There are so many things that can affect the success of your fishing. Many times it is all about being in the right place at the right time. We have all heard the old lament, "You should have been here yesterday." I for one have heard that dreaded phrase one too many times.
Most recreational fisherman don't have the luxury of picking and choosing their fishing times. We have to go when the opportunity presents itself. But if you are fishing tidal waters there is one thing you can do to drastically increase your odds of success. Take the time to know how the tidal cycle impacts the feeding habits of your target species.
The influence of the tidal cycle on the feeding patterns of fish is something that cannot be underestimated. The movement of tide allows predator fish access to bait and the ability to easily ambush that bait.
High tides allow bait fish access to fresh feeding grounds and they will follow the tide to feed. Larger predator fish will in turn follow the bait fish to feed on them.
As the tide starts to fall water will funnel into channels. At this point the baitfish will begin to concentrate as they are "moved" with the water flow and the predator fish now have a perfect feeding opportunity. They will follow the baitfish to deeper water ambushing bait as they move. These tidal flows are hotspots of fish activity on falling tides as both bait and game fish are on the move.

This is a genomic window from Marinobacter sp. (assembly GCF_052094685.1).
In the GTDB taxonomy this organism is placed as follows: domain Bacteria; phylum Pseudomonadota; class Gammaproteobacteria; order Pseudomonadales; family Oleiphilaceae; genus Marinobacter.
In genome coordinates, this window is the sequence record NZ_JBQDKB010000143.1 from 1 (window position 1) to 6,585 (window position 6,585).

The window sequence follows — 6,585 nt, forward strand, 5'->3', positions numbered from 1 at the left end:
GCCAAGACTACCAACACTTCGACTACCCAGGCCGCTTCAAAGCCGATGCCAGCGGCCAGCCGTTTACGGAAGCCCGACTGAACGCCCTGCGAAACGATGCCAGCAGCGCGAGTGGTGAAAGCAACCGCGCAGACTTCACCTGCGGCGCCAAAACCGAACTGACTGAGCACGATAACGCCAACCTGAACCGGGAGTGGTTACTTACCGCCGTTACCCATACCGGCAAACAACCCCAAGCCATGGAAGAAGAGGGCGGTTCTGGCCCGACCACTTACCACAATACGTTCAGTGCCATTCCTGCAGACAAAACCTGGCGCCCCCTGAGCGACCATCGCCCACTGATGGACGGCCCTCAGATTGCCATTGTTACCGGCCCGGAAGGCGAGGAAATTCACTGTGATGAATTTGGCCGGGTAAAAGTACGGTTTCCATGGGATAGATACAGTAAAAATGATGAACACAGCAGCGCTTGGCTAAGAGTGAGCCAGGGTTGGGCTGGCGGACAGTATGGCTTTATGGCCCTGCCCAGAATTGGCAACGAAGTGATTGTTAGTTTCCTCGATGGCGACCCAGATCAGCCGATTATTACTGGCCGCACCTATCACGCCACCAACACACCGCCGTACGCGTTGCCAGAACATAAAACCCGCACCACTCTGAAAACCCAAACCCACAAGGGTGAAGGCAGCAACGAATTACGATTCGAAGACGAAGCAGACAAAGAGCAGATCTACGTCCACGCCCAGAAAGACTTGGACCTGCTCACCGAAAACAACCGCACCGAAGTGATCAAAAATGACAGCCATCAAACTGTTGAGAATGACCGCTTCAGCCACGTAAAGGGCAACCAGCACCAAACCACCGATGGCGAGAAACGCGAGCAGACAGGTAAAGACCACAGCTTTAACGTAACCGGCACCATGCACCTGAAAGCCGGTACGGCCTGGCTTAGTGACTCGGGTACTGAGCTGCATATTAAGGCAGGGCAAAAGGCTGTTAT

A high outgoing tide can be a great fishing opportunity, but first you have to know your tide tables. This used to be something you had to do a lot of homework to calculate, but now with the Internet you can simply plug in your desired location and date and receive a wealth of data. With this information at your fingertips you are now in a position of power where you can judge what are the best fishing hotspots in your available time slot. Simple, huh?
The Maryland Department of Natural Resources Fisheries Division has a great website where you can access tide tables for the Chesapeake Bay and it's tributaries. It is formatted as a map of Maryland's Chesapeake Bay showing several Tide Stations (highlighted in yellow). The map also is linked to more detailed maps of tide stations throughout the Chesapeake Bay. You can click on a particular Station on the map or you can click on one of the names in the right hand column to go to a detailed map of that region. Once there you can select your desired location, input the dates you would like to see tide data for and you are presented with the information.
To wrap it up, understand how tides affect your target species and learn how to marry tide data with available fishing locations to make the most of your time on the water. Get out there and catch'em good!